Tourists in the Trossachs

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Tourism probably began some time after the Jacobite Risings. Indeed, Tobias Smollett, born in the Vale of Leven, observed that in the 1760s Scotland was less well known than Japan. There were visitors before then, but they were travellers rather than tourists. Two of them, Thomas Pennant and William Gilpin, wrote books which became 'Bibles' for new visitors, and the first proper guide book was published long before Scott brought hordes of what might definitely be described as tourists to Scotland. Since then Loch Lomond and the Trossachs have borne the brunt of tourism in Scotland. Scott’s influence was described by Alexander Smith in Summer in Skye (1865):

“Scott's novels were to Edinburgh what the tobacco trade was to Glasgow. Although several labourers were before him in the field of Border Ballads, he made fashionable those wonderful stories . . . As soon as The Lay of the Last Minstrel appeared, everybody was raving about Melrose and moonlight. He wrote The Lady of the Lake and next year a thousand tourists descended on the Trossachs, watched the sun setting on Loch Katrine, and began to take lessons on the bagpipe. . . . . Where his muse was one year, a mail-coach and a hotel were the next.” 

However, almost immediately, the downside of tourism manifested itself. In a letter addressed to Scott, John MacCulloch (1773-1835), the geologist, complained of some of the effects of Scott’s works. These included, for example, an adaptation of Rob Roy for the London stage:

“The mystic portal has been thrown open and the mob has rushed in, dispersing all these fairy visions, and polluting everything with its unhallowed touch. Barouches and gigs, cocknies, and fishermen and poets, Glasgow weavers and travelling haberdashers now swarm in every resting place and meet us at every avenue. As Rob Roy now blusters at Covent Garden and the Lyceum, and Aberfoyle is gone to Wapping, so Wapping and the Strand must also come to Aberfoyle. The green-coated fairies have packed up their alls and quitted the premises, and the Uriskins only caper now in your verses.”

Not long afterwards the American poet Nathaniel P. Willis (1806-67) was bemoaning the ‘cockneyfication’ of Loch Lomondside, and Lord Cockburn and Carlyle were describing the excesses to which they were subjected in the Trossachs. It was not that the Scots weren't welcoming - they rapidly developed a reputation for unrivalled hospitality - nor was it that they weren't proud of what the tourists came to see. They objected, as they still object, when they were overwhelmed, and the majority of Scots objected, as they still object, to the distorted image of Scotland and things Scottish which the visitors took away with them.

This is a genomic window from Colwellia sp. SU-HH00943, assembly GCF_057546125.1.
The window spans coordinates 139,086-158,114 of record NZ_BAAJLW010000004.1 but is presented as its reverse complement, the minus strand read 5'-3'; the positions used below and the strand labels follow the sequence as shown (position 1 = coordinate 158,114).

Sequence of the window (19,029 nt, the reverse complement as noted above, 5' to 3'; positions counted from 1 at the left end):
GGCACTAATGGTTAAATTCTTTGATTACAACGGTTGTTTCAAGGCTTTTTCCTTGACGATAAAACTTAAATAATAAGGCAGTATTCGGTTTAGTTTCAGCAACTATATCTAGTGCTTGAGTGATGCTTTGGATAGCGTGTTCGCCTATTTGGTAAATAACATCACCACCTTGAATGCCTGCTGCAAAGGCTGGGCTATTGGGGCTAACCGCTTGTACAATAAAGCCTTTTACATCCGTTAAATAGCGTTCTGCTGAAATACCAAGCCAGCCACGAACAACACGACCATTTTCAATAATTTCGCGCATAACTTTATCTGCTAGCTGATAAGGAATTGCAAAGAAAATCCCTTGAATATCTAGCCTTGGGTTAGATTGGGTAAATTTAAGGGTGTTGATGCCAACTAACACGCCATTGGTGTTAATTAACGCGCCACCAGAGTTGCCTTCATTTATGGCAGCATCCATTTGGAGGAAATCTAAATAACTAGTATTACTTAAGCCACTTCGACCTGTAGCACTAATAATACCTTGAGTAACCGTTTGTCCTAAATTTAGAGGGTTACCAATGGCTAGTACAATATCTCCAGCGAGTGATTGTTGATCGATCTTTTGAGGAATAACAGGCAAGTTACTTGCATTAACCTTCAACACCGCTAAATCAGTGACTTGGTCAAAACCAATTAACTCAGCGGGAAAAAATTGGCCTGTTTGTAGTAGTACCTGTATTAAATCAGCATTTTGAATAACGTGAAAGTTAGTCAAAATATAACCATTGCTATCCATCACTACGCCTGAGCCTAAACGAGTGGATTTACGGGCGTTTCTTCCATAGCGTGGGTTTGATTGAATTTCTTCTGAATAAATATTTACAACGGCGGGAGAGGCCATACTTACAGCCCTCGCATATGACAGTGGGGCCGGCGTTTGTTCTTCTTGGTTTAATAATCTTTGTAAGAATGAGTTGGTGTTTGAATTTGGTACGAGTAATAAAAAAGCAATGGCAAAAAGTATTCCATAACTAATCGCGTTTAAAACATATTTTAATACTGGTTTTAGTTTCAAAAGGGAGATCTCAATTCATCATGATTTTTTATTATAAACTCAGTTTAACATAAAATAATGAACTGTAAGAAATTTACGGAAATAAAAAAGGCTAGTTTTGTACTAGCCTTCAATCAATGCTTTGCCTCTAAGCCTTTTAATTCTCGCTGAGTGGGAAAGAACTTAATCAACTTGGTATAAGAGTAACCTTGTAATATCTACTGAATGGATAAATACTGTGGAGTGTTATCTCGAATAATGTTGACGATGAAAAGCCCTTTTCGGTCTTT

These images can be attributed, in part, to Scott, who saw to it that the Royal Visit of 1822 revived the Tartan and romanticised it.  In part it can also be attributed to a minor Scottish novelist, James Grant (1822-87), who was closely connected with the first stirrings of Nationalism in Scotland, and was the author of the first of the now ubiquitous clan and tartan guides to the country. Queen Victoria and her offspring mortified many Scots by reinventing Scottish life,   defining Scotland with a sentimental enthusiasm for some Highland history, for kilts and shortbread, and so on. All of this acted as rather a false prospectus which nevertheless brought many tourists to Scotland. 

On 4 August 1845 he arranged accommodation for a party to travel from Leicester to Liverpool. In 1846, he took 350 people from Leicester on a tour of Scotland, however his lack of commercial ability led him to bankruptcy.

The Trossachs Tour was one of the objects of one of the first excursions organised by Thomas Cook in 1846. 'Tourism', as opposed to 'travel', can be said to have begun then. By the middle of the nineteenth century, tourism was being satirised by Rev Edward Bradley (as 'Cuthbert Bede') in Travels in Tartan Land (1862).

able to return to Glasgow, or Stirling, or Edinburgh, having enjoyed what the North British Railway's handbook described as 'the most entrancing single day's journey in the two hemispheres.'

However, the height of tourist kitch may well have been reached at the Imperial International Exhibition in London in 1909. After the success of an Irish Village in an earlier Exhibition, Aberfoyle, or a crass imitation of it, was re-built at White City. 

Yet as much good as bad can be said about tourism.